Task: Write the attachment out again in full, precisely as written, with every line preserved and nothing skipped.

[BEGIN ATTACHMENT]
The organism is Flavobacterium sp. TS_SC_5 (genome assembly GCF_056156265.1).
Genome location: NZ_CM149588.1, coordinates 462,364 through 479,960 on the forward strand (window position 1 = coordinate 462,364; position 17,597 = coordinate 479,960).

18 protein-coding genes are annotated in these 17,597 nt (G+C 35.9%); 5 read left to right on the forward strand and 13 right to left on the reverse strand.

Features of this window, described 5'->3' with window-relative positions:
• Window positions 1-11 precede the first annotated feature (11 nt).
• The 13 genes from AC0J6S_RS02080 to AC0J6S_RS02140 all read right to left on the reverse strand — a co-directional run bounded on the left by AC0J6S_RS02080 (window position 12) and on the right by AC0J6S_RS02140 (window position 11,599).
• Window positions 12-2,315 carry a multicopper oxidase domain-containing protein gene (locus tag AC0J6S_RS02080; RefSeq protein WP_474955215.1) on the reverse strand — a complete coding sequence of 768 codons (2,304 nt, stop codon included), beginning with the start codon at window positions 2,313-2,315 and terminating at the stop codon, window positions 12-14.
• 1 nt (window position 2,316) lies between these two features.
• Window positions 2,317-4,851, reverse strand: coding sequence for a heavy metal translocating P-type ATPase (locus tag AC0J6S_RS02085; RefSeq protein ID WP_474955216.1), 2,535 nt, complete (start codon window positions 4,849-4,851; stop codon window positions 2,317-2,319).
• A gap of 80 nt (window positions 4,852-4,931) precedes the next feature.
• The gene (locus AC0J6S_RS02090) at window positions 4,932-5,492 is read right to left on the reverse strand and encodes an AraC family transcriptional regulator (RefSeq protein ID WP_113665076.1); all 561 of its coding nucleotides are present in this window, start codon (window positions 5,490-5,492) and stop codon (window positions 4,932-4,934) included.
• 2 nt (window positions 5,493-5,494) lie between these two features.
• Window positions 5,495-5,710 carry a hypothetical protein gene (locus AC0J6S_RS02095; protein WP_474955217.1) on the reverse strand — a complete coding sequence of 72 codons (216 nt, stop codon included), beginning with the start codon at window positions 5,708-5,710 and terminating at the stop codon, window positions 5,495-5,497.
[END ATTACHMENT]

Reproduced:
The organism is Flavobacterium sp. TS_SC_5 (genome assembly GCF_056156265.1).
Genome location: NZ_CM149588.1, coordinates 462,364 through 479,960 on the forward strand (window position 1 = coordinate 462,364; position 17,597 = coordinate 479,960).

18 protein-coding genes are annotated in these 17,597 nt (G+C 35.9%); 5 read left to right on the forward strand and 13 right to left on the reverse strand.

Features of this window, described 5'->3' with window-relative positions:
• Window positions 1-11 precede the first annotated feature (11 nt).
• The 13 genes from AC0J6S_RS02080 to AC0J6S_RS02140 all read right to left on the reverse strand — a co-directional run bounded on the left by AC0J6S_RS02080 (window position 12) and on the right by AC0J6S_RS02140 (window position 11,599).
• Window positions 12-2,315 carry a multicopper oxidase domain-containing protein gene (locus tag AC0J6S_RS02080; RefSeq protein WP_474955215.1) on the reverse strand — a complete coding sequence of 768 codons (2,304 nt, stop codon included), beginning with the start codon at window positions 2,313-2,315 and terminating at the stop codon, window positions 12-14.
• 1 nt (window position 2,316) lies between these two features.
• Window positions 2,317-4,851, reverse strand: coding sequence for a heavy metal translocating P-type ATPase (locus tag AC0J6S_RS02085; RefSeq protein ID WP_474955216.1), 2,535 nt, complete (start codon window positions 4,849-4,851; stop codon window positions 2,317-2,319).
• A gap of 80 nt (window positions 4,852-4,931) precedes the next feature.
• The gene (locus AC0J6S_RS02090) at window positions 4,932-5,492 is read right to left on the reverse strand and encodes an AraC family transcriptional regulator (RefSeq protein ID WP_113665076.1); all 561 of its coding nucleotides are present in this window, start codon (window positions 5,490-5,492) and stop codon (window positions 4,932-4,934) included.
• 2 nt (window positions 5,493-5,494) lie between these two features.
• Window positions 5,495-5,710 carry a hypothetical protein gene (locus AC0J6S_RS02095; protein WP_474955217.1) on the reverse strand — a complete coding sequence of 72 codons (216 nt, stop codon included), beginning with the start codon at window positions 5,708-5,710 and terminating at the stop codon, window positions 5,495-5,497.